Senate Control May Hinge on Missouri Outcome
MICHELE NORRIS, host:
We're going to Missouri now and aside from that voter I.D. issue Pam mentioned, the state is home to one of the most closely watched Senate races. It's the contest between Democratic State Auditor Claire McCaskill and Republican Senator Jim Talent. It's been neck and neck for some time now and it's a race that could play a large role in deciding which party controls the Senate.
NPR's Frank Langfitt is in St. Louis and joins us now. Frank, you've been out in the field all day. Is there a particular issue that's driving people out to the polls?
FRANK LANGFITT: There is, Michele, but it may not be the one that a lot of people expect. You know, Claire McCaskill, like a lot of Democrats, was trying to nationalize this race, and instead of hearing as much about the Iraq War or corruption on Capitol Hill, the words off many people's lips has been stem cells. You know, there's an amendment on the ballot to protect embryonic stem-cell research, and people on both sides have spent over $30 million on it. Senator Talent is against it, McCaskill's for it, and it seems to be energizing voters on both sides.
Earlier today, I talked to Tony Pavia. He works for a surgical instrument company out in St. Charles. It's a Republican exurb, where Jim Talent needs to do well, and here's what he had to say.
Mr. TONY PAVIA : The most important one for me was the stem cell issue, and the reason that I'm out is because they just didn't educate the public enough. Can you clone a human heart? Where are you going to get these stem cells from?
LANGFITT: But you know, Democrats also seemed equally fired up about this, as well. This is Jonathon Whiting. He's pro-McCaskill. He's a CPA. I talked to him over at Kirkwood City Hall this morning, and that's a swing precinct in suburban St. Louis.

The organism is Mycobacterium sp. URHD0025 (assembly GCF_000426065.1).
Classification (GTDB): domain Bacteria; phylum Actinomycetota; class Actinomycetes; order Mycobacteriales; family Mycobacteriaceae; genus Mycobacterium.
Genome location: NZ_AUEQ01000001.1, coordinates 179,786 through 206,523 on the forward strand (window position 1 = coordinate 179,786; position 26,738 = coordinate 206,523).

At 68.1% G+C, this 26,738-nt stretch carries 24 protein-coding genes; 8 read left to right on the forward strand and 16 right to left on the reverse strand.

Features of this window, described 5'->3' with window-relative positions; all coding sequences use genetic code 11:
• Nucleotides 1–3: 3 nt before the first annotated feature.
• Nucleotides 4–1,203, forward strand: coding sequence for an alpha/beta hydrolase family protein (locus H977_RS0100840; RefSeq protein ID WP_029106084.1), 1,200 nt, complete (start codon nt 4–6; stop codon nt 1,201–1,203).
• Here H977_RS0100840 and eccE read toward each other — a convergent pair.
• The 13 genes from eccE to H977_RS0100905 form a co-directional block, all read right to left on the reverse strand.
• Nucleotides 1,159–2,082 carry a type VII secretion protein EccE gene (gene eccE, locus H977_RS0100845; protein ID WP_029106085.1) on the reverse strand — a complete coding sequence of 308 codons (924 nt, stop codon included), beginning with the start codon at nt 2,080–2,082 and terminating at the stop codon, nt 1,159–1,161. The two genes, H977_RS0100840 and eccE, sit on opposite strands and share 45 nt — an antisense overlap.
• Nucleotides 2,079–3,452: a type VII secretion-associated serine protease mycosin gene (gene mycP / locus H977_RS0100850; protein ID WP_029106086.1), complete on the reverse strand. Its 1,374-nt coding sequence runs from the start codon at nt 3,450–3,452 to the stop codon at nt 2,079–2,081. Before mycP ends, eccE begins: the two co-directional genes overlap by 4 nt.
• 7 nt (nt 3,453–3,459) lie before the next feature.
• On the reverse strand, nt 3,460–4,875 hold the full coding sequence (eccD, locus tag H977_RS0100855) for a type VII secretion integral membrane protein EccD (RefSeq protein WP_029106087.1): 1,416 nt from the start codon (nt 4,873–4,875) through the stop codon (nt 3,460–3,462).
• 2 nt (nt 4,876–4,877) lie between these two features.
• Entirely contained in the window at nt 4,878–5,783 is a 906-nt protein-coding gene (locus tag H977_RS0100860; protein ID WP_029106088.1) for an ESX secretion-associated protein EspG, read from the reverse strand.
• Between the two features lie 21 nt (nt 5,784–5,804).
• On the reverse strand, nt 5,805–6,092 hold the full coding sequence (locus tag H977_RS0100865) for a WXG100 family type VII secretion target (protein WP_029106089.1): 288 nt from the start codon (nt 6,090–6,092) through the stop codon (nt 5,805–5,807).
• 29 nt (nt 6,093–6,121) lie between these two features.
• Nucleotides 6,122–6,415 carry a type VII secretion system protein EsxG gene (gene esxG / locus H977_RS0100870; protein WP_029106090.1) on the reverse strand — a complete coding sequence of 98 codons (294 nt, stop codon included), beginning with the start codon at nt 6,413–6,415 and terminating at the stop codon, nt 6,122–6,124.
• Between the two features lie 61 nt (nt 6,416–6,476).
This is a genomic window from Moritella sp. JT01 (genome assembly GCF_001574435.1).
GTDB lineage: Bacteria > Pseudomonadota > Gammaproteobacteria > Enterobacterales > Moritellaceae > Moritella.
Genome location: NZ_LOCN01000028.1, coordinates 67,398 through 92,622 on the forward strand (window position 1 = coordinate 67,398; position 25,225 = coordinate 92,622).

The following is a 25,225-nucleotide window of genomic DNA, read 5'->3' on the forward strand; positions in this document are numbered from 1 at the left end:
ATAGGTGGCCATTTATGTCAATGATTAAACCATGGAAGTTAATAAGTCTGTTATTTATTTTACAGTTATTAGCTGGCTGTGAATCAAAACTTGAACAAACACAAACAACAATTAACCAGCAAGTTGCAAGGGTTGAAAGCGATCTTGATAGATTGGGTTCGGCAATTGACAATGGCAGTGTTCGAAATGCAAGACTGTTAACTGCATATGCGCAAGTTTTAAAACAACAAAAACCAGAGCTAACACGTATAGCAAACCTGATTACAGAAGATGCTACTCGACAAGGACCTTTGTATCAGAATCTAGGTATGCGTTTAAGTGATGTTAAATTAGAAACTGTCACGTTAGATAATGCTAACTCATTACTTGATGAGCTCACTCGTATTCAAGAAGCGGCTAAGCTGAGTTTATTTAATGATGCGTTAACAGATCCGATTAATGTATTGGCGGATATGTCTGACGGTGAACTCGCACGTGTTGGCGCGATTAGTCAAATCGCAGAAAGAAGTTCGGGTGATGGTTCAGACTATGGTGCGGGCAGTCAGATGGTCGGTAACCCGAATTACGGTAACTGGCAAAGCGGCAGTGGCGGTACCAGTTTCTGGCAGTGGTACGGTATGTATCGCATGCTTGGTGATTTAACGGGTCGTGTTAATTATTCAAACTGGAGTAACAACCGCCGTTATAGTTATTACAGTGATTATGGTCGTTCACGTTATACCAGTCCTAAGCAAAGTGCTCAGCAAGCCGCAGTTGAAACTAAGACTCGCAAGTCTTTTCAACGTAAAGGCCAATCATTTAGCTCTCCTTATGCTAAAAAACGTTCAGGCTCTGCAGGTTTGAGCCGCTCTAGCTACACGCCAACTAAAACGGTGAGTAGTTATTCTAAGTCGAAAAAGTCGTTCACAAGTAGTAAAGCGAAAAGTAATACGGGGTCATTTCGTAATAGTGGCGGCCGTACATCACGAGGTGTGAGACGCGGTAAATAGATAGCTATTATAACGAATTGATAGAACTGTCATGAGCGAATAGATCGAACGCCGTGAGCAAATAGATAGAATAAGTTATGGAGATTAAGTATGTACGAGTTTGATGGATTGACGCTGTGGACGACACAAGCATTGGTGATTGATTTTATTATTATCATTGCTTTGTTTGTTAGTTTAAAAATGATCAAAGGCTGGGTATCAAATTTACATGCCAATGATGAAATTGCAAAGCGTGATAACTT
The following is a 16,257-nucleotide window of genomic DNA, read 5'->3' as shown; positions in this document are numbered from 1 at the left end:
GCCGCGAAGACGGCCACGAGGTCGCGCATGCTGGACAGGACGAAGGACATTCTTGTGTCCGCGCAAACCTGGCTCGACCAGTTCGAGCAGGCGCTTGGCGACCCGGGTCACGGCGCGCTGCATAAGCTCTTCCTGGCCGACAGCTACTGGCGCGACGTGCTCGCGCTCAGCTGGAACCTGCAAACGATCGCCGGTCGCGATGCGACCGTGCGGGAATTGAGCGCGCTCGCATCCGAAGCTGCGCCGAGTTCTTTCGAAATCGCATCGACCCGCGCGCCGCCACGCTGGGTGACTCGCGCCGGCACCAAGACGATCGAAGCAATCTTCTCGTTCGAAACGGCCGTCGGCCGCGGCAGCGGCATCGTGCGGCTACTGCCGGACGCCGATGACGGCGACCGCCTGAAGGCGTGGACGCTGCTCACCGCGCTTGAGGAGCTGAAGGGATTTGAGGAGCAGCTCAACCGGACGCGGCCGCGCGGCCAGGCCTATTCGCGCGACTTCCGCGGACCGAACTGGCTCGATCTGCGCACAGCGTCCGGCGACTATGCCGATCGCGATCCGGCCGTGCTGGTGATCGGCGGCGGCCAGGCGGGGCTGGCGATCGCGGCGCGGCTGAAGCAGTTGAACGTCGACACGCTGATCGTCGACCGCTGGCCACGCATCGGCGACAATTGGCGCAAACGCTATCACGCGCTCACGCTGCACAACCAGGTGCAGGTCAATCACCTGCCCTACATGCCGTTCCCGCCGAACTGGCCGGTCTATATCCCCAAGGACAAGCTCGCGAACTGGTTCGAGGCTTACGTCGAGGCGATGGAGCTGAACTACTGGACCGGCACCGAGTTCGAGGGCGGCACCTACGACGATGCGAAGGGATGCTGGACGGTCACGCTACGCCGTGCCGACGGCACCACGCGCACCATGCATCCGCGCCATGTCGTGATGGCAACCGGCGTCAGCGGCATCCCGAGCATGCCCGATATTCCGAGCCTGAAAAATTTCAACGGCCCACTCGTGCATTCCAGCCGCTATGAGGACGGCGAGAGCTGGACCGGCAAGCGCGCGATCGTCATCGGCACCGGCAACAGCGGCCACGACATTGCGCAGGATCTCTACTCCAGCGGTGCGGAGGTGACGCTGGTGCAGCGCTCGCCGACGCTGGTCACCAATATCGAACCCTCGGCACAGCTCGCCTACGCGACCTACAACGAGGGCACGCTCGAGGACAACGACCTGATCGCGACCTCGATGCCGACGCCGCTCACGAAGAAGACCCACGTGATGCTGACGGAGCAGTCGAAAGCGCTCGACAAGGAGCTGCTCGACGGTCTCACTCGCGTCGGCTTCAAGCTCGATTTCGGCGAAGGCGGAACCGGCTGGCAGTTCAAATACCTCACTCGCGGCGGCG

Mr. JONATHON WHITING: For medical reasons, it's so important to use this. I don't - you know, this stuff's just going to be thrown away, and I think there's a misconception that people think cloning is taking place, which I don't believe is happening.
NORRIS: Frank, what have you been hearing about Iraq? Has that been on the mind of people you've talked to also, today?
LANGFITT: It has been, to a lesser extent. You know, you hear Democrats say it's time for a change, we need new leadership. Some say we need to begin pulling out of there, a need to save, particularly, American lives. But I also found instead of despondency among Republicans, I heard a number of Republicans talked about needing to be supportive, to finish the job, and people also citing terrorism, that if the American troops didn't stay there, certainly terrorism, more and more terrorism, was going to come to our borders.
NORRIS: What's the turnout like?
LANGFITT: Well so far, what I've seen, pretty heavy in the places I've been so far. I was in an elementary school up there in St. Charles County that I mentioned, and around 2:00, they had 35 percent, and they were predicting they could get as many as 60 percent of the registered voters by closing, which is 7 p.m. tonight, here in St. Louis.
Then I was over in Kirkwood at a community center, and early in the morning -7:30, 8:00 - the waits were as long as an hour to vote, and when I was there about 9:30, I counted 30 people in line.
NORRIS: Now, we just heard Pam Fessler tell us about that problem with Missouri's chief election officer, Robin Carnahan, being asked for ID at the polling places. Any other problems you're aware of?
LANGFITT: Not yet. I mean, I still have to check the wires and see what we're hearing from other parts of the state. You know, one pundit I was reading in the Washington Post said that because of St. Louis' past problems and because of this photo-ID law that was recently struck down by the courts, that this could be ground zero for voting problems. But so far, we haven't seen anything that serious.
NORRIS: Thank you, Frank.
LANGFITT: Thank you, Michele.
NORRIS: That was NPR's Frank Langfitt speaking to us from St. Louis.
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